China’s Spacecraft has successfully landed on Mars

State-affiliated media confirmed on social media that China launched its first pair of robots on the Mars surface and became the second country to land very successfully after overcoming a daring, seven-minute landing sequence. Nasa is the first Space station, which successfully managed to land and operate a rover on this Planet before China. The Soviet Union’s Mars 3 Spacecraft landed on the Planet in 1971 and communicated for about 20 seconds before unexpectedly going dark.

On July 23, 2020, Tianwen-1 Spacecraft was launched from the Wenchang Spacecraft Launch site in China’s Hainan Province, setting off a seven-month journey on the Red Planet. The spacecraft trio “has functioned normally” since it entered Mars orbit in February, the China National Space Administration (CNSA) said in a statement Friday morning. A “huge amount” of scientific data and snapped photos of Mars it collected while it in its orbit.

According to journalist Andrew Jones, The Tianwen-1 orbiter, clutching the rover-lander bundle, has been scoping out the Utopia Planitia landing site for over three months, flying close to Mars every 49 hours in an elliptical orbit (an egg-shaped orbital pattern).

Now the Zhurong rover will progress on a mission of at least three months to study Mars’ climate and geology on the Mars surface.

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In China’s Mission, there involve three Spacecrafts working together. The landing took place at Utopia Planitia, and also it is a flat swath of Martian landing (the same region where NASA’s Viking 2 lander touched down in 1976). After landing, the lander will unfurl a ramp and deploy China’s Zhurong rover, a six-wheeled solar-powered robot named after the god of fire in ancient Chinese mythology. It also conveys a suite of onboard instruments, including two cameras, a Mars-Rover Subsurface Exploration Radar, Mars Magnetic Field Detector, and Mars Meteorology Monitor.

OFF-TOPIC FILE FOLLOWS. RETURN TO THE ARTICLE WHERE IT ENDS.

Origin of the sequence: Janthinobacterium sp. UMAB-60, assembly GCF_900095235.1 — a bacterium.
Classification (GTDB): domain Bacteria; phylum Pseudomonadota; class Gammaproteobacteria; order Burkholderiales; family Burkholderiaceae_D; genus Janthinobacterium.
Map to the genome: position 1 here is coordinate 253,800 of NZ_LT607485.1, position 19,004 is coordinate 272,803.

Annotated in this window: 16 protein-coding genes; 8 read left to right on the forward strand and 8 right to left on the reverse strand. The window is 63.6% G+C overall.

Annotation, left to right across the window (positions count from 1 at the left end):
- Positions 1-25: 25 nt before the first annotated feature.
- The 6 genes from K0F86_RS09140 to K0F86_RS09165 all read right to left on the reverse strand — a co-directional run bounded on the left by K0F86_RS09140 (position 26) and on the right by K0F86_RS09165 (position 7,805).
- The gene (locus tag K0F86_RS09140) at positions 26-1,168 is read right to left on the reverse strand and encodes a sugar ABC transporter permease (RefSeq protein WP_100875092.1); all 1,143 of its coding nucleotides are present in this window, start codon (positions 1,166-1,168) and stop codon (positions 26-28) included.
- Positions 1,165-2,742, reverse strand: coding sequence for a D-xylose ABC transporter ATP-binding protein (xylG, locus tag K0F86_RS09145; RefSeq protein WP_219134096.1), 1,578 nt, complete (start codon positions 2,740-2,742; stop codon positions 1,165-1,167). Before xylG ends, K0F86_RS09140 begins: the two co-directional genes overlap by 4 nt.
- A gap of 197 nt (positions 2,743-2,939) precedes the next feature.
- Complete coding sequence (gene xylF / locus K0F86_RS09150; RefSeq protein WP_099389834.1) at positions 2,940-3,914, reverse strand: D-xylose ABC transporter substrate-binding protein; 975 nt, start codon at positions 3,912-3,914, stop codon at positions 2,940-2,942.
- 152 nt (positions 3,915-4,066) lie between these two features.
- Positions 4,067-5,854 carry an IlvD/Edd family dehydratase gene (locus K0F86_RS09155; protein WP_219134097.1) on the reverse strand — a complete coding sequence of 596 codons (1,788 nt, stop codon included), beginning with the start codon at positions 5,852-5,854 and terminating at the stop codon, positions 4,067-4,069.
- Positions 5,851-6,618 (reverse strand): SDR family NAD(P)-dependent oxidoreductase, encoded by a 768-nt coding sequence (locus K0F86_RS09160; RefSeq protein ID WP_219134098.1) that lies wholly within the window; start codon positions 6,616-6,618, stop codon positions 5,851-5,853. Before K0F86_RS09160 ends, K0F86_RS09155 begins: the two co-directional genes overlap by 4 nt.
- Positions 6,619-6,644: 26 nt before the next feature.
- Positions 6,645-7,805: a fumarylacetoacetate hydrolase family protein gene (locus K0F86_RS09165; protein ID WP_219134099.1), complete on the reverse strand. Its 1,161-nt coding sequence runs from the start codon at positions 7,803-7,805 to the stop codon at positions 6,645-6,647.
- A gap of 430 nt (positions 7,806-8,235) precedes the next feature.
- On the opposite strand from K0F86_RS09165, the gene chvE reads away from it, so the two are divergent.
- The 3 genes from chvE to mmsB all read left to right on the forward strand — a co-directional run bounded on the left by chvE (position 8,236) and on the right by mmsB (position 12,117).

“The main task of Tianwen-1 is to perform a global and extensive survey of the entire planet using the orbiter, and to send the rover to surface locations of scientific interests to conduct detailed investigations with high accuracy and resolution,” the mission’s top scientists wrote in Nature Astronomy last year. The rover is roughly 240 kg, nearly twice the mass of China’s Yutu Moon rovers.

By the way, the one thing that is very interesting in all of this is that the name of the Mars mission Tianwen-1 has taken from a long poem “Tianwen”, which means “Questions to Heaven”. It marks the latest in a quick succession of advances in space exploration for China.

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